Many parents of children with special needs do a great job attending to their children’s daily needs, but haven’t given any thought to planning for the day when they will no longer be around or no longer able to care for their children.
As an elder law attorney, you may have noticed clients who take this approach and don’t adequately plan for their children. A lot of parents of children with special needs haven’t even bothered to write a will, or to prepare any caregiver agreement documents to govern who will care for their children, and how, later on in life.
Elder law attorneys like yourself have the responsibility to discuss the unique needs of aging clients that have children with special needs. We found five legal strategies for estate planning for parents that you can share with your clients.
Estate planning strategies for parents of children with special needs
- Write a letter of intent. This is not in place of a will, but lists everything needed to care for a child with special needs. This includes names and contact information for all doctors, therapists, teachers or any other professionals they may see. This letter should also list the child’s likes, dislikes, and allergies. The letter can be included in a will but can stand alone until a will is written.
- Set up a special needs trust. This trust will serve to protect any assets that will pass on to the child. A supplemental care trust will provide a supplementary source of resources for the beneficiary in the event government benefits are exhausted. The assets in these trusts are not viewed as available resources for purposes of qualifying for needs-based benefits.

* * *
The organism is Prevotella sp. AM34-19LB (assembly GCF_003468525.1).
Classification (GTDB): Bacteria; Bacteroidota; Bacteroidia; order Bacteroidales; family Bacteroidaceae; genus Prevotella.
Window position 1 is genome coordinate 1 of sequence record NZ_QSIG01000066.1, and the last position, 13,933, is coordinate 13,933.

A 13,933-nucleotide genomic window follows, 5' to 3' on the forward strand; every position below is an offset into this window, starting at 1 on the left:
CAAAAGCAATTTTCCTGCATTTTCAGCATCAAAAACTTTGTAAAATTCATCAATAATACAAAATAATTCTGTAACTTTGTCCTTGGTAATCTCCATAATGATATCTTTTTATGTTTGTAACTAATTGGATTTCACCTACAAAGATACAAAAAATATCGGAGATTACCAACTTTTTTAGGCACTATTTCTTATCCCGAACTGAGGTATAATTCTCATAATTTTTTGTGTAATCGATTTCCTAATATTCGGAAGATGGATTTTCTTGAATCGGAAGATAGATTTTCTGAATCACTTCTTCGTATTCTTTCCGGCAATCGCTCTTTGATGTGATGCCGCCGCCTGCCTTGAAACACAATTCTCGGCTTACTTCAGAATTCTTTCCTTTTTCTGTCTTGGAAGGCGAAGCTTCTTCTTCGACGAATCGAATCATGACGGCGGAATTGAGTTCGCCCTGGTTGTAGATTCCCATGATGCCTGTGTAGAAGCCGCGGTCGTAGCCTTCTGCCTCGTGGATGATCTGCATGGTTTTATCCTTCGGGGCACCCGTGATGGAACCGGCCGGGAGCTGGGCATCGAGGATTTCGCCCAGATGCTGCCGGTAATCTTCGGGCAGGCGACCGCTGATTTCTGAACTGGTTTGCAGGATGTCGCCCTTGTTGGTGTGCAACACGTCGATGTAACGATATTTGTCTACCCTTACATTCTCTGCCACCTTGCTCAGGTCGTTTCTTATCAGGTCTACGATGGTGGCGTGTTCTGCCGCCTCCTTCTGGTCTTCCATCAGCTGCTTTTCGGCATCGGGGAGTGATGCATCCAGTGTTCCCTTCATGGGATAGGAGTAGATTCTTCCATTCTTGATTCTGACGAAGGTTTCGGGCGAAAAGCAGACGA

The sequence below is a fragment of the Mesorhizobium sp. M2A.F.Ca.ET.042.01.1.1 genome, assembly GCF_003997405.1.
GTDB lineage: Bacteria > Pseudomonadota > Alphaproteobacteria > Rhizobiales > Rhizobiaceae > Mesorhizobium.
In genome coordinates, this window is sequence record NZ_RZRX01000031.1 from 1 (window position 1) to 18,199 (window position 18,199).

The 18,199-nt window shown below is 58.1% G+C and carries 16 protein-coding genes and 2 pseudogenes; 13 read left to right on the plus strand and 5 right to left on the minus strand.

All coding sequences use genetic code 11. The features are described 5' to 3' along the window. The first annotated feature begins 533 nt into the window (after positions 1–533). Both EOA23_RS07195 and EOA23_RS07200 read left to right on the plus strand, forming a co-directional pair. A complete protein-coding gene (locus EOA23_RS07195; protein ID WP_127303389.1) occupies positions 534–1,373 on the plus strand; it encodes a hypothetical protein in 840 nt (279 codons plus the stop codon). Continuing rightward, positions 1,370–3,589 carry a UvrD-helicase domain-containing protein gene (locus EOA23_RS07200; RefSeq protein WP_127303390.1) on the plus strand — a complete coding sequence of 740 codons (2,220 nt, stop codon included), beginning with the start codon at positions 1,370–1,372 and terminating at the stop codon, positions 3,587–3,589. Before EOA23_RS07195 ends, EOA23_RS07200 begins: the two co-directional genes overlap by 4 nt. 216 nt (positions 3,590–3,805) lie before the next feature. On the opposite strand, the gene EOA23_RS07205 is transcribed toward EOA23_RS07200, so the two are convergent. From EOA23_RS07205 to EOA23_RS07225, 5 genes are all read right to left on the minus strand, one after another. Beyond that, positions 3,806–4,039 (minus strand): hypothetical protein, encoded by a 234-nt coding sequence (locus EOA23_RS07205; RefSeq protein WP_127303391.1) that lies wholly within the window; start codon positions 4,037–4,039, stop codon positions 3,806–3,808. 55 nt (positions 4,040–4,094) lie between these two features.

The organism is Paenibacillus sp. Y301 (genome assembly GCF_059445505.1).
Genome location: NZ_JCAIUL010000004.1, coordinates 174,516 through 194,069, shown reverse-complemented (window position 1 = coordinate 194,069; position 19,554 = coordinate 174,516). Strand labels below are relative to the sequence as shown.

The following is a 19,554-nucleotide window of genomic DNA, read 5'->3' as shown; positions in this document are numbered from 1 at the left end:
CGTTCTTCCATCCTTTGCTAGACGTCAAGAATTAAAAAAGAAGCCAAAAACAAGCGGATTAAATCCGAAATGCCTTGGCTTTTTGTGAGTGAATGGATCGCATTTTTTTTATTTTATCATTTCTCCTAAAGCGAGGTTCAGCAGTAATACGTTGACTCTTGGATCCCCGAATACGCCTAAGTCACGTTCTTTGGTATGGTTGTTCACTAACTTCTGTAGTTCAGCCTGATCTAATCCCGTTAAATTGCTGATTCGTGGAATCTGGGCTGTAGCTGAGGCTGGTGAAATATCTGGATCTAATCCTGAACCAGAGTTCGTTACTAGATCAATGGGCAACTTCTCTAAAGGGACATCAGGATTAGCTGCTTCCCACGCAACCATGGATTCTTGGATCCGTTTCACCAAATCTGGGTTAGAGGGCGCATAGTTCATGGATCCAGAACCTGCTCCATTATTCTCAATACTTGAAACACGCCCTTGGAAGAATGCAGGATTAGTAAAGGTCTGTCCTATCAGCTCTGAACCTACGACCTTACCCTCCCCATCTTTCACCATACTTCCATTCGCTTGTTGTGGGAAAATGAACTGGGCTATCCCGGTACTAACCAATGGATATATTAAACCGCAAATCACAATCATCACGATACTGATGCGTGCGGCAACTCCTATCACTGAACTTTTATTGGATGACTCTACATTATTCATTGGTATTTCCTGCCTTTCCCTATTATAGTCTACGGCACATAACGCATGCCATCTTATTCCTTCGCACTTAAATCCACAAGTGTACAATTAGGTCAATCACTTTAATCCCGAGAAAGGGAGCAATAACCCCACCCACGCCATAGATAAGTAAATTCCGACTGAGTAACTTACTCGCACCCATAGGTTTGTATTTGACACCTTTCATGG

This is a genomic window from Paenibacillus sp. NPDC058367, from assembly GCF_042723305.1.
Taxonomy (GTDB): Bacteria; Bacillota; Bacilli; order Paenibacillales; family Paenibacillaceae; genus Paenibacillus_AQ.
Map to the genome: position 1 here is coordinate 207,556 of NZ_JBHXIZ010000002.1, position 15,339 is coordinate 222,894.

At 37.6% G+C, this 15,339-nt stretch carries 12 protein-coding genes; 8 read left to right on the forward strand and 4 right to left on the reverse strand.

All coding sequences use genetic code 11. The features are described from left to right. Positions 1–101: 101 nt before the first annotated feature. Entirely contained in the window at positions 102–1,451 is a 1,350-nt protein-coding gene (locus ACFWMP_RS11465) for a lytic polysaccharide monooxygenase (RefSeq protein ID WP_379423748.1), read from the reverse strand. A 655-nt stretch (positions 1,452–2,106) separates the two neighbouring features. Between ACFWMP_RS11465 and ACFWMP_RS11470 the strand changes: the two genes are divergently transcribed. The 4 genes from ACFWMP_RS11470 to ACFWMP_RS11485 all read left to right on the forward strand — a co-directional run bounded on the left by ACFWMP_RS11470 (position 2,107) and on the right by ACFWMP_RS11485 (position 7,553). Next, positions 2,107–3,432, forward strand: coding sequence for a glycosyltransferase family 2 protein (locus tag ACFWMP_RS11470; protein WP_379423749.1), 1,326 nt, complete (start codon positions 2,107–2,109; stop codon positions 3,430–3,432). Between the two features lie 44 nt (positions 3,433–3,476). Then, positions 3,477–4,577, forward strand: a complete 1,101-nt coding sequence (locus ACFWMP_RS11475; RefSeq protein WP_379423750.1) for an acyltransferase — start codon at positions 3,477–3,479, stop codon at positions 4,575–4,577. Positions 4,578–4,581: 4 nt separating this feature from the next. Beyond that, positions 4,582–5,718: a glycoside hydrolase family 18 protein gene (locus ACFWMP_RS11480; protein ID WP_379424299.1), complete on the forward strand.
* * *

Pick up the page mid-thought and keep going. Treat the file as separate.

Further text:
- Buy life insurance. The policy should be large enough to provide for the child after the parents are gone. Life insurance can also be used by families without significant assets to fund a special needs trust.
- Remove the child’s name from any assets. This helps ensure the child will not be disqualified for government benefits.
- Set up a guardianship for the adult child. Before the child is 18, the parents should file to be the adult child’s legal guardians. The parents should also designate guardians in event of their death. Designated guardians should have the capacity and discipline to care for the child.
These strategies can help parents provide for their child’s future while supporting their own peace of mind. Sharing these strategies and offering meaningful counsel to clients will help them prepare adequately for their children’s future.
If you are new to the Special Needs area, or would like to add this specialty area to your practice, we can help. ElderCounsel provides elder law resources and software for lawyers — including education, document drafting software, practice development systems and support. Our tools are designed to assist you in building and growing your practice.
For more information, please request a brief consultation, call us at (888) 789-9908, or email us at firstname.lastname@example.org.